Yet another image shows a man in a chair, hunched over, his tattered straw hat, a knee and part of his shoulder soaking up the sunlight. This meditative study of light is an example of how Ms. Greenblat has developed as an artist, beyond just documenting a situation.
Next we move on to Japan. In these color images of group homes, we see music and other activities and excursions into the community. “The staff/patient ratio was always high and the caregivers exhibited extraordinary sweetness, respect and professionalism,” Ms. Greenblat writes.
She was most impressed with the extensive use of physical touch that research has shown to be effective with people with Alzheimer’s. In contrast to the trapped woman in a wheelchair in Mexico, here we see a woman on a terrace looking out into a garden that is open to her; she can feel the sun on her face, and is part of the world and its beauty.
In another, a caregiver seems to be genuinely enjoying herself as an elderly patient holds onto her hand. In the kitchen of this group home, a steaming bowl of udon soup with brightly colored vegetables tempts the palate of a viewer. No institutional food served here, where one of the “guests” is a former chef and allowed to help in the kitchen. Food is cooked by staff members, and staff and residents all dine together.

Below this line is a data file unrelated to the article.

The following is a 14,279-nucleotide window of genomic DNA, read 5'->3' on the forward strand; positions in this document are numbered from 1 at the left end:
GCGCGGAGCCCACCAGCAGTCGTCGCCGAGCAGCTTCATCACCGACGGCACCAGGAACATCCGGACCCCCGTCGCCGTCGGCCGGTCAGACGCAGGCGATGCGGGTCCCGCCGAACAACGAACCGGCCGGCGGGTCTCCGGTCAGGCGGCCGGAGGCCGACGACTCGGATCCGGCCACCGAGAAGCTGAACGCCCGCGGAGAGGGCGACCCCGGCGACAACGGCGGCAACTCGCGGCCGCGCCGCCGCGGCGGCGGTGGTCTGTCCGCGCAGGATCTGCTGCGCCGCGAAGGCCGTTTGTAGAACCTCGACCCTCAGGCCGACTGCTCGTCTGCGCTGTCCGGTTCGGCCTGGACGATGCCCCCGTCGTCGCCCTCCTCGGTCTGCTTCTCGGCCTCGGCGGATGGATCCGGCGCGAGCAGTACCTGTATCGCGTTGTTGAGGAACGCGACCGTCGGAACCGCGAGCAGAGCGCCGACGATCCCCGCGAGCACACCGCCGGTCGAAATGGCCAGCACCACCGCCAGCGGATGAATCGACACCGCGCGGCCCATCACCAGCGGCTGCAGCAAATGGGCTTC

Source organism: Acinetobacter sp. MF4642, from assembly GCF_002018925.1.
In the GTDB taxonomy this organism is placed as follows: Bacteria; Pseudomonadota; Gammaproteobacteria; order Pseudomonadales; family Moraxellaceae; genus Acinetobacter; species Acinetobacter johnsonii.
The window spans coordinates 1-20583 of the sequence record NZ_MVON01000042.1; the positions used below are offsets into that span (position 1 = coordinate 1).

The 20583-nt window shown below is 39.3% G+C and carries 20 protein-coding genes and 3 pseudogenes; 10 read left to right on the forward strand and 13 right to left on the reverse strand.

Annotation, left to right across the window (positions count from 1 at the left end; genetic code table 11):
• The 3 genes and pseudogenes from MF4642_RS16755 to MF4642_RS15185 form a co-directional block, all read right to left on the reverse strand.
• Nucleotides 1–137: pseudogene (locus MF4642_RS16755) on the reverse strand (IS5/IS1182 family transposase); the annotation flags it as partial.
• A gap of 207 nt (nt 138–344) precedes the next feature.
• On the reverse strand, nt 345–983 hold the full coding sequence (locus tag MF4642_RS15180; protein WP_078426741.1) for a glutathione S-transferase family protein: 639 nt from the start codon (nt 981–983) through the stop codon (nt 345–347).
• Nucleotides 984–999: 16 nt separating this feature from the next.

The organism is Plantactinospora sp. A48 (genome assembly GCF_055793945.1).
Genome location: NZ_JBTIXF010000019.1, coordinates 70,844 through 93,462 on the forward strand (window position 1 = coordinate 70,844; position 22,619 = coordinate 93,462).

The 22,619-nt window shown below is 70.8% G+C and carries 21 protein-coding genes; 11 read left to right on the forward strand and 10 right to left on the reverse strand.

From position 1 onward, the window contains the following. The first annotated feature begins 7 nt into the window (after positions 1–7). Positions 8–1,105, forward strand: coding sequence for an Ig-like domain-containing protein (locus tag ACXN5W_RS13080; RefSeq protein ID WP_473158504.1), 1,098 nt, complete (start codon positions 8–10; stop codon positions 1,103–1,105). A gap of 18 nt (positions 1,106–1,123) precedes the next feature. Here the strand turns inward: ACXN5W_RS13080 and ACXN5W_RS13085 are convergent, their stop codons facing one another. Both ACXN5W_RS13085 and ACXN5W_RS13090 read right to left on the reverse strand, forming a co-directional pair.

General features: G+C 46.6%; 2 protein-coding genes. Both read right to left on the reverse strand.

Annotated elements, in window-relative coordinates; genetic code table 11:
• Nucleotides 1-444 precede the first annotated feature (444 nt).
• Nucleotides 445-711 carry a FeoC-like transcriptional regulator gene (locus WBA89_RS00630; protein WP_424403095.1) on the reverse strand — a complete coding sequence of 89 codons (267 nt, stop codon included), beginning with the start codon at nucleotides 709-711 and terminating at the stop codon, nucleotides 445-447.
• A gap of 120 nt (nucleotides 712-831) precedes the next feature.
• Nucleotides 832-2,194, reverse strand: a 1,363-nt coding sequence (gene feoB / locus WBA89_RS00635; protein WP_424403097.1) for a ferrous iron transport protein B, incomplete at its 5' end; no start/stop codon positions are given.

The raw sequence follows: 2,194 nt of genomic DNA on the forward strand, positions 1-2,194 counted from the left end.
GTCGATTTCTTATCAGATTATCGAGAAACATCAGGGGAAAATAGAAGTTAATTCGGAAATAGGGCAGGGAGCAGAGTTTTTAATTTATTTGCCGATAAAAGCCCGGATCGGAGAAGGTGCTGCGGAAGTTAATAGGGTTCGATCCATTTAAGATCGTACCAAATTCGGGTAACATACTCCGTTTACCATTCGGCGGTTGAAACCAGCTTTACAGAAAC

This facility not only sparkles with cleanliness, but the floor and furnishings are made of amber-colored wood, giving a sense of warmth that can’t be achieved with linoleum or plastic laminate.